Though The Killers made their mark with references to Las Vegas and Nevada — the band’s sophomore album, “Sam’s Town,” is a direct reference to a rusted, old Nevada town — Utah has become a center point in much of the band’s newer releases. In fact, Flowers seems to be reflecting on his time as a child in the Beehive State.
Specific lyrics in “Pressure Machine” point to the Beehive State, as well as cultural aspects of Utah residents and those of the Latter-day Saint faith. Small little hints at Utah towns, cultural groups and slang all point to the world we find ourselves in. Throughout the album, there’s talk about faith, God and the mountains — three popular symbols of the Beehive State. There’s talk of believing when you don’t think you can believe any longer and holding onto hope when it seems like God has left you (even though he hasn’t).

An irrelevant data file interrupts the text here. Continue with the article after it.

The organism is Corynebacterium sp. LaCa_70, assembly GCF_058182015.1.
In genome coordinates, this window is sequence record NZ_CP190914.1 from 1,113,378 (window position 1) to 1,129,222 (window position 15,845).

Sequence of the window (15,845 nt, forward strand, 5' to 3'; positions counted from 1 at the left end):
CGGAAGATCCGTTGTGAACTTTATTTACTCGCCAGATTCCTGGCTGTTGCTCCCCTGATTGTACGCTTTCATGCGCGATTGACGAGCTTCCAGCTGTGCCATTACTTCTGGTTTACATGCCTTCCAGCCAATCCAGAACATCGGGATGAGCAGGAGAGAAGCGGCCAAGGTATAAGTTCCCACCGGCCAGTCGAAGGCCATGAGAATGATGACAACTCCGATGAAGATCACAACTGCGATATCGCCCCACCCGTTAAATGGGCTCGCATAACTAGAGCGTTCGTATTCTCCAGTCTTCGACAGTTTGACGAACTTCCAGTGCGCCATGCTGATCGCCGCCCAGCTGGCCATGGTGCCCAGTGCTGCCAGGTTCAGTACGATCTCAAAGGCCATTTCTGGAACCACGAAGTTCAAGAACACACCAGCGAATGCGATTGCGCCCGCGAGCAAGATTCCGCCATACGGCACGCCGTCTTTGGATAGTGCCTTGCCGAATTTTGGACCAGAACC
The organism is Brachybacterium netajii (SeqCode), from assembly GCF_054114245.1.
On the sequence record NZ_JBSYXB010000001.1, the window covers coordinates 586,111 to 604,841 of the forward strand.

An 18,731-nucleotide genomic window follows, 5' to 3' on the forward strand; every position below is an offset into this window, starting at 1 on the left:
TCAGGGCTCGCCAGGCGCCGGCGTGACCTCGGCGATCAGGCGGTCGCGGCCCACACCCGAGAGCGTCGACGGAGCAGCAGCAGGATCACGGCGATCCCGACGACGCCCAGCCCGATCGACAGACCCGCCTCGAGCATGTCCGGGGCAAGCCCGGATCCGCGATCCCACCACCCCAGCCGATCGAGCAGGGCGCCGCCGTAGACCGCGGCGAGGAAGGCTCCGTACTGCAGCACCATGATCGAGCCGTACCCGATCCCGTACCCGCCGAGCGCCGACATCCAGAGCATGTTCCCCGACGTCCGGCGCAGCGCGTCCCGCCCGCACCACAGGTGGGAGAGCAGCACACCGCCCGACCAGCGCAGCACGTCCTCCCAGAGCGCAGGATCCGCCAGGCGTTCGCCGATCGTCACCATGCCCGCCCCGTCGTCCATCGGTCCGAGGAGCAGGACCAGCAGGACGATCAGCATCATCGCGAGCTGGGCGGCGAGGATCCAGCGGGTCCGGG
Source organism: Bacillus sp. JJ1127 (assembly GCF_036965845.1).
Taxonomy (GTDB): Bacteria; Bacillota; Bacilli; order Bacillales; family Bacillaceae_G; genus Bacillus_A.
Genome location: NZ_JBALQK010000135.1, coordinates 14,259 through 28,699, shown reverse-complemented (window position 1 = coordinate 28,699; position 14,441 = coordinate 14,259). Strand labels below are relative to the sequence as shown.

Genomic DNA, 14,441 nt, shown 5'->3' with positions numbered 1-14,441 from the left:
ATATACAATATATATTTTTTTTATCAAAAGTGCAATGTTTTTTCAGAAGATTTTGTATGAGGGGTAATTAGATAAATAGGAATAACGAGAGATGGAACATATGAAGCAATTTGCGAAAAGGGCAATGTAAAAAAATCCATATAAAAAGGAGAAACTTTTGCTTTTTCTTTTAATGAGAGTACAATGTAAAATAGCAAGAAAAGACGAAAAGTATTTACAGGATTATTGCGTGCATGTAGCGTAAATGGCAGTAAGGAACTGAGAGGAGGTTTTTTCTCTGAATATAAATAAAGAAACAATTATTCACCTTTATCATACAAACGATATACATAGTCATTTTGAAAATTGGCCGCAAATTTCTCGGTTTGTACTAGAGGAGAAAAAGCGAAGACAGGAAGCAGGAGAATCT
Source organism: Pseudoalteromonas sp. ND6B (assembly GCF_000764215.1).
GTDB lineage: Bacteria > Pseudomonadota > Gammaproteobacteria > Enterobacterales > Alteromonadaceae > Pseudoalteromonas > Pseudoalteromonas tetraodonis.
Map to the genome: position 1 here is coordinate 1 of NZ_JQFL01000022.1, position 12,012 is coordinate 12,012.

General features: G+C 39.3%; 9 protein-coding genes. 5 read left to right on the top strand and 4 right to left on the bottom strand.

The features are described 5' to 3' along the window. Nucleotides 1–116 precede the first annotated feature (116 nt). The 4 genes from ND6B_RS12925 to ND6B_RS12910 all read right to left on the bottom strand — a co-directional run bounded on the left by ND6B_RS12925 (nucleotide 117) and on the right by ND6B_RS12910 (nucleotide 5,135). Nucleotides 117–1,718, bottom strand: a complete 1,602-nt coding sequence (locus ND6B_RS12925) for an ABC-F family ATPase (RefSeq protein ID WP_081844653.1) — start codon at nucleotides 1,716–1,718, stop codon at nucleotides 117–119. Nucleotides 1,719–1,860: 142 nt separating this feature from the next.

Specific moments pop up during the narrations that begin before many of the tracks. They sounded like recorded messages from residents of these towns.
In track 6 — titled “Runaway Horses” — the intro to the song talks about the Ute Stampede, Nephi’s annual rodeo, and even mentions a famous Utah slang word — “heck.” These are clear nods to Utah, and you can feel the young boy Flowers living and seeing those horses run.
Oh, my heck, so, yeah, the Ute Stampede, I mean that’s a tradition for sure, um
One year, we wish— it was raining, all, like stampedes and this horse come out
On the 10th track, called “Pressure Machine,” a female recorded voice speaks of Utah — specifically the town of Spanish Fork. The song deals with the idea of a young boy looking to the future, and how life can pass you by. It’s an ode to parents who have to watch their children grow old as well.